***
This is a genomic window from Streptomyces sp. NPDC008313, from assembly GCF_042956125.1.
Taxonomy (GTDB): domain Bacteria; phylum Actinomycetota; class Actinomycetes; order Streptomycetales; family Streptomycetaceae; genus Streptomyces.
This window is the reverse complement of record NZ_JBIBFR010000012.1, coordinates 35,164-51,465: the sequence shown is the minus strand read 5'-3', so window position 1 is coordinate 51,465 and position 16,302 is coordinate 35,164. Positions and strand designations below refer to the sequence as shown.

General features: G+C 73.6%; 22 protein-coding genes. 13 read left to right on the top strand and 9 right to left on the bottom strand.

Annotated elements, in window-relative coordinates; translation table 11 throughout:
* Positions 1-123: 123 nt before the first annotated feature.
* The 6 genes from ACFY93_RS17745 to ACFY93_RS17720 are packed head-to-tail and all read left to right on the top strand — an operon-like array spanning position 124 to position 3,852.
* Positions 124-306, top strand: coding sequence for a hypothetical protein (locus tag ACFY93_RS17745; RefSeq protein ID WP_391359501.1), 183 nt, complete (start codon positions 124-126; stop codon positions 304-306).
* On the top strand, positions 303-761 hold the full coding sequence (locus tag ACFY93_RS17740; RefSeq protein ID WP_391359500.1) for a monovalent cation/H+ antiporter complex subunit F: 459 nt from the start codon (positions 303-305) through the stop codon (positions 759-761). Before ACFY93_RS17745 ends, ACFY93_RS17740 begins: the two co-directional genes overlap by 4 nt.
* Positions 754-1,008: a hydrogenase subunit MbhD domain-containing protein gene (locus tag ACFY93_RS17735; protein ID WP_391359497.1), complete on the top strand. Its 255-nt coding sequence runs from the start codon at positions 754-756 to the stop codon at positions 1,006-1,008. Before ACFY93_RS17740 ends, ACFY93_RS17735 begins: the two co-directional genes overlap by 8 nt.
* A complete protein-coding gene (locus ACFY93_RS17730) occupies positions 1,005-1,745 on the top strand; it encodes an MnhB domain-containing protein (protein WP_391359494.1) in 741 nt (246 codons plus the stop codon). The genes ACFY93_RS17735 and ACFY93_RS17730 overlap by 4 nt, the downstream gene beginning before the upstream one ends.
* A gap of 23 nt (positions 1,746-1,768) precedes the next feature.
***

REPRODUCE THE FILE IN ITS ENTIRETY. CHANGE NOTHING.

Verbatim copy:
This is a genomic window from Streptomyces sp. NPDC008313, from assembly GCF_042956125.1.
Taxonomy (GTDB): domain Bacteria; phylum Actinomycetota; class Actinomycetes; order Streptomycetales; family Streptomycetaceae; genus Streptomyces.
This window is the reverse complement of record NZ_JBIBFR010000012.1, coordinates 35,164-51,465: the sequence shown is the minus strand read 5'-3', so window position 1 is coordinate 51,465 and position 16,302 is coordinate 35,164. Positions and strand designations below refer to the sequence as shown.

General features: G+C 73.6%; 22 protein-coding genes. 13 read left to right on the top strand and 9 right to left on the bottom strand.

Annotated elements, in window-relative coordinates; translation table 11 throughout:
* Positions 1-123: 123 nt before the first annotated feature.
* The 6 genes from ACFY93_RS17745 to ACFY93_RS17720 are packed head-to-tail and all read left to right on the top strand — an operon-like array spanning position 124 to position 3,852.
* Positions 124-306, top strand: coding sequence for a hypothetical protein (locus tag ACFY93_RS17745; RefSeq protein ID WP_391359501.1), 183 nt, complete (start codon positions 124-126; stop codon positions 304-306).
* On the top strand, positions 303-761 hold the full coding sequence (locus tag ACFY93_RS17740; RefSeq protein ID WP_391359500.1) for a monovalent cation/H+ antiporter complex subunit F: 459 nt from the start codon (positions 303-305) through the stop codon (positions 759-761). Before ACFY93_RS17745 ends, ACFY93_RS17740 begins: the two co-directional genes overlap by 4 nt.
* Positions 754-1,008: a hydrogenase subunit MbhD domain-containing protein gene (locus tag ACFY93_RS17735; protein ID WP_391359497.1), complete on the top strand. Its 255-nt coding sequence runs from the start codon at positions 754-756 to the stop codon at positions 1,006-1,008. Before ACFY93_RS17740 ends, ACFY93_RS17735 begins: the two co-directional genes overlap by 8 nt.
* A complete protein-coding gene (locus ACFY93_RS17730) occupies positions 1,005-1,745 on the top strand; it encodes an MnhB domain-containing protein (protein WP_391359494.1) in 741 nt (246 codons plus the stop codon). The genes ACFY93_RS17735 and ACFY93_RS17730 overlap by 4 nt, the downstream gene beginning before the upstream one ends.
* A gap of 23 nt (positions 1,746-1,768) precedes the next feature.